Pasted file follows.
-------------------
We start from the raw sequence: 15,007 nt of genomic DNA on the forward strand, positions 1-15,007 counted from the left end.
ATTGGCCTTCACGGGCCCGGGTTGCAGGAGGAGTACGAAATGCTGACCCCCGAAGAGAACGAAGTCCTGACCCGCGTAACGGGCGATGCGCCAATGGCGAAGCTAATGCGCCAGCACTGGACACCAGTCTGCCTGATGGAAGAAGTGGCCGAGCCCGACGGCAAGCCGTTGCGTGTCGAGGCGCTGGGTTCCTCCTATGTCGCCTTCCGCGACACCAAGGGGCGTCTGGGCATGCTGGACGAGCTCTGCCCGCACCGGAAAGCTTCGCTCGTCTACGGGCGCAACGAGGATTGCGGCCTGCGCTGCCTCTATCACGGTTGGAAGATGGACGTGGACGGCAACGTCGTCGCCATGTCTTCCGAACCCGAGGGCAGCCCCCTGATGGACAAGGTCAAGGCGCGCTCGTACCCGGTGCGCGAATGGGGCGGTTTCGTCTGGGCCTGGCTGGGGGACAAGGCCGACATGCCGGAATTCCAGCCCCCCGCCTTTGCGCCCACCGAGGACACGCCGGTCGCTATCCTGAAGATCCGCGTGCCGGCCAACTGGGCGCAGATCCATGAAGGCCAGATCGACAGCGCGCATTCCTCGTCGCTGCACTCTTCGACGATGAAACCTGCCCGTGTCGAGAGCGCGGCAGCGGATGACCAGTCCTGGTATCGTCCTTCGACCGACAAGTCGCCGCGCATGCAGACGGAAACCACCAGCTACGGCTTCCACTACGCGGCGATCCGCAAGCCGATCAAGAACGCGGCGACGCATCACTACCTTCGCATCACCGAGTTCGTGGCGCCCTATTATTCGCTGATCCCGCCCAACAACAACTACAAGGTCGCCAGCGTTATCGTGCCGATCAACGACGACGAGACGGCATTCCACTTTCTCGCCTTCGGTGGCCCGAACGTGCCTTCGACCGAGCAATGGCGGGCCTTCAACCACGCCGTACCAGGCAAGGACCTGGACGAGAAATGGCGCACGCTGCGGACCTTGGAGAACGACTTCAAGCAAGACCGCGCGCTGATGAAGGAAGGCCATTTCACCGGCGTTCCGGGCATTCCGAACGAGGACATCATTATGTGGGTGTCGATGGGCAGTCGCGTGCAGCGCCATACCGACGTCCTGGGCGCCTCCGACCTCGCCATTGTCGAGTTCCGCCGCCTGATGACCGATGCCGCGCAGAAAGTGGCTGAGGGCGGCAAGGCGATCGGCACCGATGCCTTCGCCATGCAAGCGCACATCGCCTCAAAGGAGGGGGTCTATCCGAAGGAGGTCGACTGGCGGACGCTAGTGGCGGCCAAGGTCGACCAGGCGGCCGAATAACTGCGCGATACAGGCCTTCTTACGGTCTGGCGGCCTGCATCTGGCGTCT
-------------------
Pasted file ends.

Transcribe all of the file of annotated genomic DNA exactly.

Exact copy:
We start from the raw sequence: 15,007 nt of genomic DNA on the forward strand, positions 1-15,007 counted from the left end.
ATTGGCCTTCACGGGCCCGGGTTGCAGGAGGAGTACGAAATGCTGACCCCCGAAGAGAACGAAGTCCTGACCCGCGTAACGGGCGATGCGCCAATGGCGAAGCTAATGCGCCAGCACTGGACACCAGTCTGCCTGATGGAAGAAGTGGCCGAGCCCGACGGCAAGCCGTTGCGTGTCGAGGCGCTGGGTTCCTCCTATGTCGCCTTCCGCGACACCAAGGGGCGTCTGGGCATGCTGGACGAGCTCTGCCCGCACCGGAAAGCTTCGCTCGTCTACGGGCGCAACGAGGATTGCGGCCTGCGCTGCCTCTATCACGGTTGGAAGATGGACGTGGACGGCAACGTCGTCGCCATGTCTTCCGAACCCGAGGGCAGCCCCCTGATGGACAAGGTCAAGGCGCGCTCGTACCCGGTGCGCGAATGGGGCGGTTTCGTCTGGGCCTGGCTGGGGGACAAGGCCGACATGCCGGAATTCCAGCCCCCCGCCTTTGCGCCCACCGAGGACACGCCGGTCGCTATCCTGAAGATCCGCGTGCCGGCCAACTGGGCGCAGATCCATGAAGGCCAGATCGACAGCGCGCATTCCTCGTCGCTGCACTCTTCGACGATGAAACCTGCCCGTGTCGAGAGCGCGGCAGCGGATGACCAGTCCTGGTATCGTCCTTCGACCGACAAGTCGCCGCGCATGCAGACGGAAACCACCAGCTACGGCTTCCACTACGCGGCGATCCGCAAGCCGATCAAGAACGCGGCGACGCATCACTACCTTCGCATCACCGAGTTCGTGGCGCCCTATTATTCGCTGATCCCGCCCAACAACAACTACAAGGTCGCCAGCGTTATCGTGCCGATCAACGACGACGAGACGGCATTCCACTTTCTCGCCTTCGGTGGCCCGAACGTGCCTTCGACCGAGCAATGGCGGGCCTTCAACCACGCCGTACCAGGCAAGGACCTGGACGAGAAATGGCGCACGCTGCGGACCTTGGAGAACGACTTCAAGCAAGACCGCGCGCTGATGAAGGAAGGCCATTTCACCGGCGTTCCGGGCATTCCGAACGAGGACATCATTATGTGGGTGTCGATGGGCAGTCGCGTGCAGCGCCATACCGACGTCCTGGGCGCCTCCGACCTCGCCATTGTCGAGTTCCGCCGCCTGATGACCGATGCCGCGCAGAAAGTGGCTGAGGGCGGCAAGGCGATCGGCACCGATGCCTTCGCCATGCAAGCGCACATCGCCTCAAAGGAGGGGGTCTATCCGAAGGAGGTCGACTGGCGGACGCTAGTGGCGGCCAAGGTCGACCAGGCGGCCGAATAACTGCGCGATACAGGCCTTCTTACGGTCTGGCGGCCTGCATCTGGCGTCT